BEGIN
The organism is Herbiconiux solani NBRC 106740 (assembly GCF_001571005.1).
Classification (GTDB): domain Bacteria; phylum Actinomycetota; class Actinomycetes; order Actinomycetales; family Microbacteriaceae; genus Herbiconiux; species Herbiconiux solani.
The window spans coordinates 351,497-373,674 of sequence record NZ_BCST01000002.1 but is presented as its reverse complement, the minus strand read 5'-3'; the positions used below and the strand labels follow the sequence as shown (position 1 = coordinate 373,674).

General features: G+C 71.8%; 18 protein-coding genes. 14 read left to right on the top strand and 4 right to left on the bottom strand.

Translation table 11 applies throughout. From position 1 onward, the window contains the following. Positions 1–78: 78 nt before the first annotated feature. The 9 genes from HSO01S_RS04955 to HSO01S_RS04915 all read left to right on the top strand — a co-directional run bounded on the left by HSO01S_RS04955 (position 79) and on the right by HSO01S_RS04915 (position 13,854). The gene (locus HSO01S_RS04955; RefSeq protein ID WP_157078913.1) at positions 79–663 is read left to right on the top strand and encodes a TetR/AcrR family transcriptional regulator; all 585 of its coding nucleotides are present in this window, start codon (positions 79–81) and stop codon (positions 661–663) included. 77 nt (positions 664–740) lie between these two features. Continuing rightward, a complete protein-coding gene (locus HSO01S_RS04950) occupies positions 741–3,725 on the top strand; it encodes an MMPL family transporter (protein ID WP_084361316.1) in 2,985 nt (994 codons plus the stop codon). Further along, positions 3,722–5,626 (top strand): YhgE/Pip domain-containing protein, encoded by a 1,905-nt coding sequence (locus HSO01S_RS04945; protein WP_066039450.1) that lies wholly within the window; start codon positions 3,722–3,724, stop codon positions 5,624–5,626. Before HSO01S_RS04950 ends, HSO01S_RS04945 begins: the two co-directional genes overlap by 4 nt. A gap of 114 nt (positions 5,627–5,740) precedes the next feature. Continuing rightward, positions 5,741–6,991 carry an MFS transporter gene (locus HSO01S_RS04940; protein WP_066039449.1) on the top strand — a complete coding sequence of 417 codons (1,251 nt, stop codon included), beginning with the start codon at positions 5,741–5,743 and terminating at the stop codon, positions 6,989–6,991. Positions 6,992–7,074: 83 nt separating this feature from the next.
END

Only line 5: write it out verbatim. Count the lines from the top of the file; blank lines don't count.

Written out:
Translation table 11 applies throughout. From position 1 onward, the window contains the following. Positions 1–78: 78 nt before the first annotated feature. The 9 genes from HSO01S_RS04955 to HSO01S_RS04915 all read left to right on the top strand — a co-directional run bounded on the left by HSO01S_RS04955 (position 79) and on the right by HSO01S_RS04915 (position 13,854). The gene (locus HSO01S_RS04955; RefSeq protein ID WP_157078913.1) at positions 79–663 is read left to right on the top strand and encodes a TetR/AcrR family transcriptional regulator; all 585 of its coding nucleotides are present in this window, start codon (positions 79–81) and stop codon (positions 661–663) included. 77 nt (positions 664–740) lie between these two features. Continuing rightward, a complete protein-coding gene (locus HSO01S_RS04950) occupies positions 741–3,725 on the top strand; it encodes an MMPL family transporter (protein ID WP_084361316.1) in 2,985 nt (994 codons plus the stop codon). Further along, positions 3,722–5,626 (top strand): YhgE/Pip domain-containing protein, encoded by a 1,905-nt coding sequence (locus HSO01S_RS04945; protein WP_066039450.1) that lies wholly within the window; start codon positions 3,722–3,724, stop codon positions 5,624–5,626. Before HSO01S_RS04950 ends, HSO01S_RS04945 begins: the two co-directional genes overlap by 4 nt. A gap of 114 nt (positions 5,627–5,740) precedes the next feature. Continuing rightward, positions 5,741–6,991 carry an MFS transporter gene (locus HSO01S_RS04940; protein WP_066039449.1) on the top strand — a complete coding sequence of 417 codons (1,251 nt, stop codon included), beginning with the start codon at positions 5,741–5,743 and terminating at the stop codon, positions 6,989–6,991. Positions 6,992–7,074: 83 nt separating this feature from the next.